Foster care number spikes

Jill Nolin | The Valdosta Daily TimesJeff Lukich, who is the chief of staff for the state Division of Family and Children Services, talks about the number of children in foster care in Georgia. Earlier, the state was on track to have 18,000 children in state care by this year. 

ATLANTA — The number of Georgia children in foster care has swelled in recent years, and in May, the number rose to a new high when more than 15,000 young Georgians were in state custody.

But it could have been much worse, said a state official who has led recent agency efforts to rethink how it handles removing children from their home.

Jeff Lukich, who is the chief of staff for the state Division of Family and Children Services, said the state was on track to have 18,000 children in state custody by this summer.

Lukich said several factors likely drove the increase, including a rise in substance abuse among parents, a pair of high-profile child deaths that likely left caseworkers more cautious and a newly created 24-hour call center that made it easier for the public to report suspected child abuse and neglect.

“We were essentially adding 200 additional children in our system every month for almost 24 consecutive months,” Lukich said in a recent interview. “In the spring of 2016, we knew we had to do something.”

The strain on the foster-care system could be a focal point for lawmakers next year, according to those behind the first significant update of the state’s adoption law in three decades. That measure, which took effect Saturday, is meant to speed up and simplify the adoption process in Georgia.

Rep. Bert Reeves, R-Marietta, who sponsored the adoption bill, said the new law could help expedite foster-care adoptions but more work needs to be done.

“We took a great first step with adoption and now we must focus even more on our children who are our most vulnerable population,” Reeves said at a press conference held Thursday, referring to children in foster care.

Lukich, who is a 29-year veteran with the division, said what he saw in the growing foster-care roster was a “front-door problem.” The staff’s efforts to find a permanent solution for children – whether through adoption, reunification with family or another outcome – were not keeping pace with the rate of children entering the system, he said.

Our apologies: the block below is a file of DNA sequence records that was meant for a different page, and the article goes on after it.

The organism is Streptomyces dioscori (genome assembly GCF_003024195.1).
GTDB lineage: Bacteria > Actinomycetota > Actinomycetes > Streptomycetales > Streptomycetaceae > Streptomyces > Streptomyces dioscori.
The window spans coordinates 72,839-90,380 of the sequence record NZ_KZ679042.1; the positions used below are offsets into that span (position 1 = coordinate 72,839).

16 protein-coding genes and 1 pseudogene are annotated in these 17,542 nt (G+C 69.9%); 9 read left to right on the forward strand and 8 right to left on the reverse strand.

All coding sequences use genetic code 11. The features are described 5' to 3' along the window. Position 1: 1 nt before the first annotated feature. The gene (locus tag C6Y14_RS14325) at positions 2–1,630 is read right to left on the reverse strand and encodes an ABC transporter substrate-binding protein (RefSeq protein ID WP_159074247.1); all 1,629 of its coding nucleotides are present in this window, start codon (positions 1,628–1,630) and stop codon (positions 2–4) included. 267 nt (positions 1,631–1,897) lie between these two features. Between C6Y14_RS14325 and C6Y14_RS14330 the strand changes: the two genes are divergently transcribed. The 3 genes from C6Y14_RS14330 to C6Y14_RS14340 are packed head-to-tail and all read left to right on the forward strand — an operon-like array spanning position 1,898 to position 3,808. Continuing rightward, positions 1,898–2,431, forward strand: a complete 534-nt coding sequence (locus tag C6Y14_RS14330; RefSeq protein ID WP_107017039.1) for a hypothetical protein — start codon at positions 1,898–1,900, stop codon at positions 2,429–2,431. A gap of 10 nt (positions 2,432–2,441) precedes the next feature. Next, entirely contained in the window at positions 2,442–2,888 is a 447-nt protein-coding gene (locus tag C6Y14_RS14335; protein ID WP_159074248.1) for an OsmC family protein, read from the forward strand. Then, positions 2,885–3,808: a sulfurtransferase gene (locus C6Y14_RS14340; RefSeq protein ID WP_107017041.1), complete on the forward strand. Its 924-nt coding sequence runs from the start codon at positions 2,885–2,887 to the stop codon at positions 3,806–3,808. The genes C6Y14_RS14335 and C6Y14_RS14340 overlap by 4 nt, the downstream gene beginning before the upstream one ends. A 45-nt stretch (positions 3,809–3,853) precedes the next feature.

So that’s where Lukich said the division started to turn its attention two years ago. The division started what it calls the Safe at Home campaign as a way to re-emphasize keeping families intact – and children out of state care – when possible.

“Safety is number one for us, but we also have to understand that having too many children in foster care – when the system grows that much – it can potentially make all children more unsafe because you have less eyes on the children,” Lukich said. “It’s a balance that we have to watch.”

So what’s changed?

Division staff must now take an additional step before recommending a judge remove a child.

That added layer of scrutiny is called a pre-removal team that, ideally, includes several local people involved in the child’s life, from mental health professionals and teachers to – most importantly – the family. The goal is to identify solutions that will enable the child to stay home. That might mean a brief stay with a relative, counseling, help with housing or tapping into other resources.

When the number of children in state care peaked again this summer, another step was added. A group that, most notably, includes the state Office of the Child Advocate – which basically functions as the system’s watchdog – takes a fresh look at the case and any alternatives available. This component is limited to the Atlanta area and the state’s coastal region for now.

Lukich said the agency has put particular emphasis on the dozens of counties that account for two-thirds of the increase in children going into foster care. That list includes Lowndes, Whitfield, Tift and Colquitt counties. 

The state has seen a slight decrease since the May spike, with the total number of children in foster care at 14,590 as of mid August.

“We’re only beginning to realize the level of trauma it creates for a child when they come into care, even if it’s for one week and go back home,” he said. “There’s a lot of research now that suggests that trauma is really significant.”

Jill Nolin covers the Georgia Statehouse for The Valdosta Daily Times, CNHI’s newspapers and websites. 


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